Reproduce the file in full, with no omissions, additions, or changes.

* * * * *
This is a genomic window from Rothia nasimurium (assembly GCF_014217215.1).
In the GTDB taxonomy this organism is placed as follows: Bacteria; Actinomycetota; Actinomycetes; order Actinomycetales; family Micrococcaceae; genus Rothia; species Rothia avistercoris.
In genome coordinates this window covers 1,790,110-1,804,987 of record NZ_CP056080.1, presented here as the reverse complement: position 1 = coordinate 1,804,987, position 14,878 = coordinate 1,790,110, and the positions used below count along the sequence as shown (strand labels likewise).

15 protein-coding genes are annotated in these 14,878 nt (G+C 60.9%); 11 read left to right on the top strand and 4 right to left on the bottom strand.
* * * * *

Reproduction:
This is a genomic window from Rothia nasimurium (assembly GCF_014217215.1).
In the GTDB taxonomy this organism is placed as follows: Bacteria; Actinomycetota; Actinomycetes; order Actinomycetales; family Micrococcaceae; genus Rothia; species Rothia avistercoris.
In genome coordinates this window covers 1,790,110-1,804,987 of record NZ_CP056080.1, presented here as the reverse complement: position 1 = coordinate 1,804,987, position 14,878 = coordinate 1,790,110, and the positions used below count along the sequence as shown (strand labels likewise).

15 protein-coding genes are annotated in these 14,878 nt (G+C 60.9%); 11 read left to right on the top strand and 4 right to left on the bottom strand.